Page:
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Robert Hutchings


Professor and Dean, LBJ School of Public Affairs



Robert Hutchings is dean of the Lyndon B. Johnson School of Public Affairs at The University of Texas at Austin. Before joining the LBJ School in March 2010, Hutchings was Diplomat in Residence in the Woodrow Wilson School of Public and International Affairs at Princeton University. He was also faculty chair of the Master in Public Policy program and served for five years as assistant dean of the school.

During a public service leave from Princeton University in 2003-05, he was Chairman of the U.S. National Intelligence Council in Washington. His combined academic and diplomatic career has included service as Fellow and Director of International Studies at the Woodrow Wilson International Center for Scholars, Director for European Affairs with the National Security Council, and Special Adviser to the Secretary of State, with the rank of ambassador.

Ambassador Hutchings also served as deputy director of Radio Free Europe and on the faculty of the University of Virginia, and has held adjunct appointments at the Johns Hopkins University School of Advanced International Studies and Georgetown University’s School of Foreign Service. He is author of At the End of the American Century and of American Diplomacy and the End of the Cold War, which was published in German as als der Kalte Krieg zu Ende war, along with many articles and book chapters on European and transatlantic affairs.

While chairing the National Intelligence Council, he directed the year-long “NIC 2020” project resulting in a report called Mapping the Global Future, examining the forces that will shape world affairs out to the year 2020. His current research springs from that project and aims at developing a global policy agenda, based on a series of structured strategic dialogues over the past two years with leaders in China, Russia, India, Brazil, South Africa, and a dozen other key countries around the world.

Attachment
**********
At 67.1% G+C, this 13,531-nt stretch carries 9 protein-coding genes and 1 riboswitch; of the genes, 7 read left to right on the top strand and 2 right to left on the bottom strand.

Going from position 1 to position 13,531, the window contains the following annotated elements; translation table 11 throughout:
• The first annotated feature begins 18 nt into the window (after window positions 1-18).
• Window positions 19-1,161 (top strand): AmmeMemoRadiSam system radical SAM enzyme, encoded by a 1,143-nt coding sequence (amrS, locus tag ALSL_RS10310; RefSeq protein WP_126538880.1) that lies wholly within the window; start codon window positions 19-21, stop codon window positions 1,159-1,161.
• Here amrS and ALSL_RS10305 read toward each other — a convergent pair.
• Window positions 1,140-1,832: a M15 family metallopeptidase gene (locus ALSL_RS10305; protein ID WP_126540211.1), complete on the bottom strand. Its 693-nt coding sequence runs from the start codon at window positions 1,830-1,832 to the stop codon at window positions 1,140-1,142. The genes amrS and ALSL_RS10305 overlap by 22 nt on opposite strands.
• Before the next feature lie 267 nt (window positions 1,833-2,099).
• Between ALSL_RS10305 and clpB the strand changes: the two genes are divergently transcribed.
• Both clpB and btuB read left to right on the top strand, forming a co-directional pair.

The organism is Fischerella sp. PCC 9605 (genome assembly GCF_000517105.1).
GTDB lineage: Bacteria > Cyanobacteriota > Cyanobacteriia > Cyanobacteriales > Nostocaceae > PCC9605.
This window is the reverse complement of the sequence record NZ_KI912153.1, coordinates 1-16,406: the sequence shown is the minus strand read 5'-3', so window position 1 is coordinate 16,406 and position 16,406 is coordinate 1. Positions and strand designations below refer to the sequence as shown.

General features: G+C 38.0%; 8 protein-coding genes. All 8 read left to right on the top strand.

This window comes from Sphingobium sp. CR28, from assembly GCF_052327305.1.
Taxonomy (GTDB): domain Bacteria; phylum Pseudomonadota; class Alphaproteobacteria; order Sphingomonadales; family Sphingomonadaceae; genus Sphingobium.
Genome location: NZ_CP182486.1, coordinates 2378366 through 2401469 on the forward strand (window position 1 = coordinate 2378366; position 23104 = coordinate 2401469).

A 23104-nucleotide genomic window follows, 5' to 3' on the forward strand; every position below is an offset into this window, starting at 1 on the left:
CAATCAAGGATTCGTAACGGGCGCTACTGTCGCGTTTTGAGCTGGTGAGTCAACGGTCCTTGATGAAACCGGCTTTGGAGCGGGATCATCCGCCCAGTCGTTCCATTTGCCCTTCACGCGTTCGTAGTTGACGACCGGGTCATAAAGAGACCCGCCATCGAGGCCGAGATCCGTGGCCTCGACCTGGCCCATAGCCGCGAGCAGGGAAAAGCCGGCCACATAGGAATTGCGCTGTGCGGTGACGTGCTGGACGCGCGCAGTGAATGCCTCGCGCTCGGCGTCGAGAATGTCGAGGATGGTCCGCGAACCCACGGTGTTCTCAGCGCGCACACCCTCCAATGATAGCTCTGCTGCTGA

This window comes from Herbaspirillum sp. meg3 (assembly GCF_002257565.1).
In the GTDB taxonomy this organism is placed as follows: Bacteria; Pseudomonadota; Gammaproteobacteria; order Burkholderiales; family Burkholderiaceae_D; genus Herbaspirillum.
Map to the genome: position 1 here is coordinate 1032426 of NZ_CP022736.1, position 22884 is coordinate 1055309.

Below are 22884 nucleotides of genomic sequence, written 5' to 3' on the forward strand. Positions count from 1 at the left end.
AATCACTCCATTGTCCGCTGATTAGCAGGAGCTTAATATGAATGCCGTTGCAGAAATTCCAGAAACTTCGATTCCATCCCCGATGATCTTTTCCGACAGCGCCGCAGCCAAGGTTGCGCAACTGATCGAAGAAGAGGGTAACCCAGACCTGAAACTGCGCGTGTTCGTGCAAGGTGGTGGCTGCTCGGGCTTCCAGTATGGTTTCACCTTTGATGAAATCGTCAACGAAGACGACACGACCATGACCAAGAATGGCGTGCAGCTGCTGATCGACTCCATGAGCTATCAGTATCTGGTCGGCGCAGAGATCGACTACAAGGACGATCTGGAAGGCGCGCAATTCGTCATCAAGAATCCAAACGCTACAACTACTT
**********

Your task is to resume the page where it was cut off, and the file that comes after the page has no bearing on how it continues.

Hutchings is a director of the Atlantic Council of the United States and of the Foundation for a Civil Society and is a member of the Council on Foreign Relations and the British-North American Committee. A recipient of the National Intelligence Medal and the U.S. State Department Superior Honor Award, he was also awarded the Order of Merit (with Commander's Cross) of the Republic of Poland for his contributions to Polish freedom. He is a graduate of the United States Naval Academy and received his Ph.D. from the University of Virginia.


HIS 381 • The Long Cold War, 1919-1991

39650 • Fall 2012
Meets W 2:00PM-5:00PM SRH 3.316
(also listed as P A 388K, REE 385)


The Cold War continues to influence contemporary global politics and policy-making. The institutions that govern our world today from domestic national security structures to international organizations like the UN, NATO, and even international financial institutions were largely shaped by the Cold War. Our ways of understanding international relations were likewise influenced by the omnipresence of military threats, real or imagined, to our security and well-being, which may help explain the over-militarized U.S. response to many post-Cold War security challenges.Today's students and policy-makers must understand the key elements of the Cold War in order to manage contemporary institutions and challenges. This seminar will study the "long history of the Cold War," going back to the early twentieth century and up to the present, for the purpose of illuminating powerful political, economic, social, cultural, and ideological dynamics that continue to shape global power. The course will seek to offer knowledge of origins, an appreciation for inherited legacies, and a recognition of often overlooked opportunities, born of prior experiences. As a whole, this course will use close historical analysis to build a foundation for looking to the future of domestic and especially foreign policy.

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